What's next for the German forest?

Wie geht's mit dem deutschen Wald weiter?

A conversation with Michelle Sundermann from the State Forestry Office of Hesse

by Tanita Steckel

Photo: private

Climate change is in full swing, there is no longer any doubt about it. Heat and prolonged drought are just one of the many results. And that also has an impact on our local forests. So we wanted to know: How are the trees in Germany doing? And what does the future hold?

The forest scientist and press spokeswoman for the State Forestry Office of Hesse, Michelle Sundermann, answered our questions. Today we continue with part 2 of our conversation. If you missed part one last week, you can catch up on it here.

Ms. Sundermann, what changes have you observed in the Hessian forest in recent years?

The extreme weather conditions of the past three years caused by climate change have had a lasting impact on most forest trees. The trees are more susceptible to biotic pathogens such as the bark beetle. Many show clear symptoms of the disease, e.g. thin crowns, or they die. The number of forest fires has increased due to the drought in the past growing seasons.

The spruce as the "bread tree of forestry" suffers in particular. In many places it is failing and must be replaced by tree species that are better adapted to climate change. The damage to the European beech in the last two years caused by drought and heat is especially worrying. The native climax tree species beech, whose main distribution area is Hesse, shows clear signs of die-back, especially in older stands. Together with the spruce, it has shaped a large part of our forest's image until now.

In large parts of the Hessian forest, climate-related changes are currently taking place to an extent that we did not know until then. Within a few years, the forest changes like in fast motion. The consequences of climate change were to be expected, but not that they would become reality at this rapid pace.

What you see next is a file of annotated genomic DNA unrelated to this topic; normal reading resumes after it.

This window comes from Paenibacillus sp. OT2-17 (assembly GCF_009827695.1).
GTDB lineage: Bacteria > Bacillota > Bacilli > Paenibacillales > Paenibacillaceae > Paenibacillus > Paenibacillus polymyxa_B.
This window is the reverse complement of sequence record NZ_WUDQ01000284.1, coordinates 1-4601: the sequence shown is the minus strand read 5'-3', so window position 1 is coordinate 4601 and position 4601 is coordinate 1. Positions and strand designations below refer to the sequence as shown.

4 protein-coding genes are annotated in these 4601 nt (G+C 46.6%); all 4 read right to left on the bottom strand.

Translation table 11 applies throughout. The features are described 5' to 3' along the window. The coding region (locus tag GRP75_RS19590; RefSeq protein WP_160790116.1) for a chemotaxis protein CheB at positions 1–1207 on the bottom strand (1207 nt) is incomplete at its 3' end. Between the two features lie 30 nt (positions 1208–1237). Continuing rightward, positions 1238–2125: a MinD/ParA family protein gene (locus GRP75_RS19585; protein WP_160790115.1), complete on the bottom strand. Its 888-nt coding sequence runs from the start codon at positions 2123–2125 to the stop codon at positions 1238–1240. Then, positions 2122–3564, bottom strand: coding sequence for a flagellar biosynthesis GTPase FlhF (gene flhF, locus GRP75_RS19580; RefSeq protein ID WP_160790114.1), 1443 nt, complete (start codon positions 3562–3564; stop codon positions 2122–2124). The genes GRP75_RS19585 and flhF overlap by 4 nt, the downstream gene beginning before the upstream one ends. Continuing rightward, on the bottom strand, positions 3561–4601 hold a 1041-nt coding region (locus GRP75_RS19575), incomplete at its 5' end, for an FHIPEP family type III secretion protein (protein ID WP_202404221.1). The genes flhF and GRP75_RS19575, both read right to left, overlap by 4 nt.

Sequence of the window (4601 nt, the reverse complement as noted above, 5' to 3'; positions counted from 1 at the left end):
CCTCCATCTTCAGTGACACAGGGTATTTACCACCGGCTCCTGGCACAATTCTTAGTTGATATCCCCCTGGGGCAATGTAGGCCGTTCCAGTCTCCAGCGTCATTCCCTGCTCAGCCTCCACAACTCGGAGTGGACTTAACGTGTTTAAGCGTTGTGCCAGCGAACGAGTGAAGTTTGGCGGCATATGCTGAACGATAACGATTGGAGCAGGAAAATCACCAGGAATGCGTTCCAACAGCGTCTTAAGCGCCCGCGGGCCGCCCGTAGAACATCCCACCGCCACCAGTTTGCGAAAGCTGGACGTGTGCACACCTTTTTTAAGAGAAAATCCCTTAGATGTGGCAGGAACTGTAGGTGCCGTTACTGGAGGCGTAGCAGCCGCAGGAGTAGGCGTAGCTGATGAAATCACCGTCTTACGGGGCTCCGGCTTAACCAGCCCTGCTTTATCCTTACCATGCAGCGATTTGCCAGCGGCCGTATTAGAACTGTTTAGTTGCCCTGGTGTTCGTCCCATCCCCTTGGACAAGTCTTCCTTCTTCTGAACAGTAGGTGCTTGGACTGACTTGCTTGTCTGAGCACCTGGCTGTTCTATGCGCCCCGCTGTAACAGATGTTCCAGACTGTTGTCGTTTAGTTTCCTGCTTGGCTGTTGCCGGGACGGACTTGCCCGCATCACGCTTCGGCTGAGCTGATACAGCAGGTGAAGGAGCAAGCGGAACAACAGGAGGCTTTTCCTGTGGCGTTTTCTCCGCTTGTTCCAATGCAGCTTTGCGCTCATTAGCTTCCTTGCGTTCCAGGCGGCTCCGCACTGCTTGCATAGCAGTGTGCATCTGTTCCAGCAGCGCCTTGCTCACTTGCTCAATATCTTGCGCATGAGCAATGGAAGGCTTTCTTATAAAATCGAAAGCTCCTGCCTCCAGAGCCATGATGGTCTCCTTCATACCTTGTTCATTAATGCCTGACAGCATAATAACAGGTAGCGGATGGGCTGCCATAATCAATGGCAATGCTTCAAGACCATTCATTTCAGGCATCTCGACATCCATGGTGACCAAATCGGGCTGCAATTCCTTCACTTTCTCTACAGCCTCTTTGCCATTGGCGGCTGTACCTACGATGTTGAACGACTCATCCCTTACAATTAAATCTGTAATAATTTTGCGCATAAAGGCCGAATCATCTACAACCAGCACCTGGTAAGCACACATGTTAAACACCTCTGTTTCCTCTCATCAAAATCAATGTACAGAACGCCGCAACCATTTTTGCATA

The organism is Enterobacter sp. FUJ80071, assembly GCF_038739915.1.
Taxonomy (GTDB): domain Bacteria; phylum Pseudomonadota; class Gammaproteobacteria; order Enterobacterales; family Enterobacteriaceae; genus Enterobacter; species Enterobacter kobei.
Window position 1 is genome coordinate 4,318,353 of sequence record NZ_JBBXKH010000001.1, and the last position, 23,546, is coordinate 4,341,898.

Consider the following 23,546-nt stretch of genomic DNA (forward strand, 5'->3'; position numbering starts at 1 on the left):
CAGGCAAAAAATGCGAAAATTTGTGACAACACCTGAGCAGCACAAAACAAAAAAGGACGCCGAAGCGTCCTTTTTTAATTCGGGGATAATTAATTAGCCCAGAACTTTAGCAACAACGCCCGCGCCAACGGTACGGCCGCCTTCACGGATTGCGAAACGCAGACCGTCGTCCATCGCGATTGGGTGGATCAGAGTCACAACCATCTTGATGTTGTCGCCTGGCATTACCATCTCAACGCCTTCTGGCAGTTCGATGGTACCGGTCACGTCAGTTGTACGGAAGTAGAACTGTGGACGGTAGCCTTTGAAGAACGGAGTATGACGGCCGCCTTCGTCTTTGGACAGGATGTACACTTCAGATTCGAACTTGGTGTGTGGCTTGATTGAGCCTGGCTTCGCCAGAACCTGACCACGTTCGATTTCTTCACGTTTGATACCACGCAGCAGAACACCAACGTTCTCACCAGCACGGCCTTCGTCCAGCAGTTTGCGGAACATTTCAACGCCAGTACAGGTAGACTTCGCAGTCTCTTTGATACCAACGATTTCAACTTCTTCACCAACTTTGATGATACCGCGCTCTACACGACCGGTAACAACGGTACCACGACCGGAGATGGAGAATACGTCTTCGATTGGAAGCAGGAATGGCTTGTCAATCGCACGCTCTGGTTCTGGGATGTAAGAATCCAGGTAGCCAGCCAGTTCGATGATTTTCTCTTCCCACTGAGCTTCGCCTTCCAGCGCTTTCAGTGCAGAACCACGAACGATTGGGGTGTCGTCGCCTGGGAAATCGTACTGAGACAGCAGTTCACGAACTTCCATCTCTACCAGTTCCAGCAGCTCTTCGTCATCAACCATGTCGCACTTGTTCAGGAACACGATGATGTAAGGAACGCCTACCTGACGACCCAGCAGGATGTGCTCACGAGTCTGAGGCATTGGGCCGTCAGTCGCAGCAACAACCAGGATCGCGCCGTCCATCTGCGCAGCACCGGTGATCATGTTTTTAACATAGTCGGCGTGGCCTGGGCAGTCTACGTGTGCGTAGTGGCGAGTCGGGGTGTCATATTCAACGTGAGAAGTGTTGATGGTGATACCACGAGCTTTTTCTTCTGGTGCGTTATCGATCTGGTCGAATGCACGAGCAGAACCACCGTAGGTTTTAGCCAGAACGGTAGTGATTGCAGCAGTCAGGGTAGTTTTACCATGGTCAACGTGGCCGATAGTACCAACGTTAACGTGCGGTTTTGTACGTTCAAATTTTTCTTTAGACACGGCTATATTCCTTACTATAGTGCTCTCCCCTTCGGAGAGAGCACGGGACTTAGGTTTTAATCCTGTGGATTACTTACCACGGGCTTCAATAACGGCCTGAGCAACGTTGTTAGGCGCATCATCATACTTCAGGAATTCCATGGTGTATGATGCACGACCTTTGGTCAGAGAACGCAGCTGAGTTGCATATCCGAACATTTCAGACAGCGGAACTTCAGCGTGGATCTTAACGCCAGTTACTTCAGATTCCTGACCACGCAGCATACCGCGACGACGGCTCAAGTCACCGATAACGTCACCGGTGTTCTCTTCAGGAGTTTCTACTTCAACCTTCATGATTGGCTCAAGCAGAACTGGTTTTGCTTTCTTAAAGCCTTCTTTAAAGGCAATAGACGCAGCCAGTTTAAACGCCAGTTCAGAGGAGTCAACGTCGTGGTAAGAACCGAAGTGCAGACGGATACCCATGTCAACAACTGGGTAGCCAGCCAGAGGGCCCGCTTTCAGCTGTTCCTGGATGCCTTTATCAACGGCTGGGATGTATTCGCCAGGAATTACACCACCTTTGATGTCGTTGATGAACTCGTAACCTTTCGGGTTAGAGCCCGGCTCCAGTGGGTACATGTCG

What is your prognosis for the coming years?

Our forest is doing badly. How its state of health develops depends heavily on the climate. Reforesting the newly created, large open spaces in a climate-adapted manner is a real challenge, but at the same time offers the opportunity to convert monocultures that have not been adapted to the location into stable mixed forest.

We are currently planting many young trees of different species in the open spaces that have been created. We take into account data from calculation models for our future climate. After all, the little trees that we plant today are supposed to survive and grow in their place for a hundred or more years.

In order to be forested in the best possible way for the future, we aim for mixed stands with four or more tree species. If a tree species fails for any reason, forest still remains on the soil and protects it. The forest functions remain stable.

Many of the trees that are currently dying have previously developed seeds that will germinate on the land. We care for the trees that are created, so-called natural regeneration, and supplement them with other tree species if necessary.

Our forest needs a lot of attention and care in the coming years. Both the reforestation of open spaces and the maintenance of young forest stands are of great importance. Because here we can significantly and sustainably influence the stability and resilience of our future forests.

And how do I recognize a stable, healthy tree?

There are a few things to look out for:

Photo by Markus Spiske on Unsplash
  1. The tree is upright. The ground around the base of the trunk is firm.
  2. The bark of the tree shows no cracks or bumps, it is tight and does not peel off. It does not show any insect holes.
  3. The crown is well developed, i.e. it has intact branches that develop many healthy leaves or needles at their ends (when leafy or needled).
  4. No dry branches can be seen in the green crown. Neither branches nor parts of the crown have broken off or broken out of the crown.


Photo by Markus Spiske on Unsplash

How can you show consideration for nature when you are out and about? 

In the forest, you should only ever move on designated paths. This applies to hiking as well as horse riding or climbing. The advantage: the risk of ticks and oak processionary moths is lower on the paths than off-road. Car, quad and motorcycle rides are generally taboo in the forest. And if a path is blocked, then you should accept that too. They protect forest visitors from possible dangers. This also applies to designated nature reserves. Especially there - but of course also everywhere else in the forest - it is also important not to disturb wild animals. Therefore please avoid noise and keep your own dog on a leash.

Basically you should leave the forest as you would like to find it yourself. That means: Do not leave any rubbish behind, avoid forest fires - i.e. do not barbecue or smoke - and do not pick wild plants. Please do not camp in the forest either. 

And last but not least: show consideration for other forest visitors!

Ms. Sundermann, thank you very much for the informative interview!